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Percutaneous Laser Disk Decompression A

Sciatica, which is usually caused by herniation of an intervertebral disk, is a common problem with an annual incidence of 5 per 1000.1,2 In 60%–80% of patients experiencing their first episode of radicular pain, the symptoms recede to a nondisabling level within a period of 6 weeks.2 The remaining group of patients qualifies for (surgical) intervention.3-5 Because of the considerable morbidity and convalescence period inherent to conventional lumbar disk surgery, there has been an ongoing search for less-invasive methods of treatment.

Percutaneous laser disk decompression (PLDD) is one of the so-called "minimally invasive" treatment modalities for contained lumbar disk herniation. The treatment is performed percutaneously, so morbidity is expected to be lower and convalescence period is postulated to be shorter than for conventional surgery. Because of the minimally invasive nature and the fact that return to work is usually possible within a few days after treatment, PLDD appears to be an interesting alternative to conventional surgery; however, considerable skepticism still greets PLDD. Opponents usually dismiss PLDD as being an experimental treatment with unproven efficacy, whereas those advocating the use of PLDD tend to present it as some kind of miracle treatment. In this review, we try to establish a balanced view on the current position of PLDD in the range of treatment modalities for lumbar disk herniation.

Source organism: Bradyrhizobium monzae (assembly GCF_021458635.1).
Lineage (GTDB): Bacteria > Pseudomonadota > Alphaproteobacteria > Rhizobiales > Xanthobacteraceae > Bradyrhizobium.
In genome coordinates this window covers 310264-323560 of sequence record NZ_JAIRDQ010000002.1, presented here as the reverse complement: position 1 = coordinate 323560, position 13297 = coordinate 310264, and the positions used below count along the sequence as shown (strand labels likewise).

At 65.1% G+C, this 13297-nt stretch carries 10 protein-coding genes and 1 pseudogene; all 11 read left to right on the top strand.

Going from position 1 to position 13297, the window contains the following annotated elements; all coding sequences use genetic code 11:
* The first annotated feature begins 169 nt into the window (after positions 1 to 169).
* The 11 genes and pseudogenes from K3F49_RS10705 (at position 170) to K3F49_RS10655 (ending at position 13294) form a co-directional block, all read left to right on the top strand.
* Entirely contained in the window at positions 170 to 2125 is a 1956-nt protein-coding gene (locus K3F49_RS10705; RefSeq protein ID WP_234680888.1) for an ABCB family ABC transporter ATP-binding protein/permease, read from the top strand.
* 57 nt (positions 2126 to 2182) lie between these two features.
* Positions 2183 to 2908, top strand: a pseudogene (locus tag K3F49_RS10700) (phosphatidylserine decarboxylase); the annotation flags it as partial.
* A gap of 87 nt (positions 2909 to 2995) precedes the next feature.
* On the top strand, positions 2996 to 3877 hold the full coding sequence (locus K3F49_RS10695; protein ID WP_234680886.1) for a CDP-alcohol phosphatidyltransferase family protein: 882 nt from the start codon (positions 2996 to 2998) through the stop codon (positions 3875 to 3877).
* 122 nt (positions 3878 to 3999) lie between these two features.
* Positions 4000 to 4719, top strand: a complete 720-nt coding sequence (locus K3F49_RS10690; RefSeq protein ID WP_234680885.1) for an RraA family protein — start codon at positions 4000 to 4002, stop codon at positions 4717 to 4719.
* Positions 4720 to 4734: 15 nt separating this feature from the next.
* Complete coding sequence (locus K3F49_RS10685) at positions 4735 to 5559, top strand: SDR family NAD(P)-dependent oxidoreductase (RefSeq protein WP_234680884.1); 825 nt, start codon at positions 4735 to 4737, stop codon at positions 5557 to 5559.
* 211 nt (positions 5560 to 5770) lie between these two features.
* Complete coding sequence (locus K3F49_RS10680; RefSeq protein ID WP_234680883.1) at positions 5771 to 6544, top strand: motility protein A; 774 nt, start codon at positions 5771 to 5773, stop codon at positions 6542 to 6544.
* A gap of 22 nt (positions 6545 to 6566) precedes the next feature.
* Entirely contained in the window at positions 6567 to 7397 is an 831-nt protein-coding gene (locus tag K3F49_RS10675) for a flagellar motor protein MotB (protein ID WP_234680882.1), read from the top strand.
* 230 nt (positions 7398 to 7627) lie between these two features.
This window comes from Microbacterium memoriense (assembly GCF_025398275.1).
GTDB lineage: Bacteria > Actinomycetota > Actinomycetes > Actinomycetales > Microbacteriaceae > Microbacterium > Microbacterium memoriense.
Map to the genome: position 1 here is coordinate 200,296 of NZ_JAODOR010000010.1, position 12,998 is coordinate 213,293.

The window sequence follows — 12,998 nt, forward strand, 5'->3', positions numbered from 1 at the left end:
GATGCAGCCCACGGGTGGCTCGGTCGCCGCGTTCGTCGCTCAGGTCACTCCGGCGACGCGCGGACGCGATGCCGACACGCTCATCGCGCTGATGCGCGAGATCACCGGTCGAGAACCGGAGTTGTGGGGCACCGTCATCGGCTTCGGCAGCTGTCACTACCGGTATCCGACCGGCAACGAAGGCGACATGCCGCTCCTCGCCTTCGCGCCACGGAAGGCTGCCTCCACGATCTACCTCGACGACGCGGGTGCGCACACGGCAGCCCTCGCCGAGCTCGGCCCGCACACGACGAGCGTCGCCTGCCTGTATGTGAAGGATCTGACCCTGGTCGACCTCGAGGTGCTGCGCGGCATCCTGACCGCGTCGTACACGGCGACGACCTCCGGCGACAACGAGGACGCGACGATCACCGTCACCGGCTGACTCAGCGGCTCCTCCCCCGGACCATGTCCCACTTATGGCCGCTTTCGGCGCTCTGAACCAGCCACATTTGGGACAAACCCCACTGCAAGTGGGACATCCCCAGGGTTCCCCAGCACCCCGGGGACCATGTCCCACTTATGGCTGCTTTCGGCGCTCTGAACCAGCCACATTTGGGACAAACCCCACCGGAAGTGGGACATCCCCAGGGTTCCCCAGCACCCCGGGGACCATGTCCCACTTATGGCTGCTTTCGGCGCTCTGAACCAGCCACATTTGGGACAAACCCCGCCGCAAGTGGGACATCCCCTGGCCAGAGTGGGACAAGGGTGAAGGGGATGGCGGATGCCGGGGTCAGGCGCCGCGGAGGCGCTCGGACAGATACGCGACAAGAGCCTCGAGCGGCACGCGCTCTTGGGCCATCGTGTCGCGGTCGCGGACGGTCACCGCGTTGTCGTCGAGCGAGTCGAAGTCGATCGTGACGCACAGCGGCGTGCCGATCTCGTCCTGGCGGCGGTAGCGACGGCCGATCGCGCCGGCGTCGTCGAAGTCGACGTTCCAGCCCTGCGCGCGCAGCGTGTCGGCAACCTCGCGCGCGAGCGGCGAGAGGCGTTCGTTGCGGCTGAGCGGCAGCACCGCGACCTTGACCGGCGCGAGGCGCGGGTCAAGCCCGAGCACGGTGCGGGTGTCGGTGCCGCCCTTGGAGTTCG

The idea of using laser in the treatment of lumbar disk herniations arose in the early 1980s. After a series of in vitro experiments Choy and colleagues performed the first PLDD on a human patient in February 1986.6 The US Food and Drug Administration approved PLDD in 1991. By 2002, some 35,000 PLDDs had been performed worldwide.7


Treatment Principle of PLDD
The treatment principle of PLDD is based on the concept of the intervertebral disk being a closed hydraulic system. This system consists of the nucleus pulposus, containing a large amount of water, surrounded by the inelastic annulus fibrosus. An increase in water content of the nucleus pulposus leads to a disproportional increase of intradiskal pressure. In vitro experiments have shown that an increase of intradiskal volume of only 1.0 mL causes the intradiskal pressure to rise by as much as 312 kPa (2340 mmHg).6 On the other hand a decrease of intradiskal volume causes a disproportionally large decrease in intradiskal pressure. The radicular pain that characteristically accompanies lumbar disk herniation is the result of nerve root compression by the herniated portion of nucleus pulposus. A reduction of intradiskal pressure causes the herniated disk material to recede toward the center of the disk, thus leading to reduction of nerve root compression and relief of radicular pain. In PLDD, this mechanism is exploited by application of laser energy to evaporate water in the nucleus pulposus. Laser energy is delivered by a laser fiber through a hollow needle placed into the nucleus pulposus. The needle is placed into the intervertebral disk under local anesthesia. Apart from evaporation of water, the increase in temperature also causes protein denaturation and subsequent renaturation. This causes a structural change of the nucleus pulposus, limiting its capability to attract water and therefore leading to a permanent reduction of intradiskal pressure by ≤57%.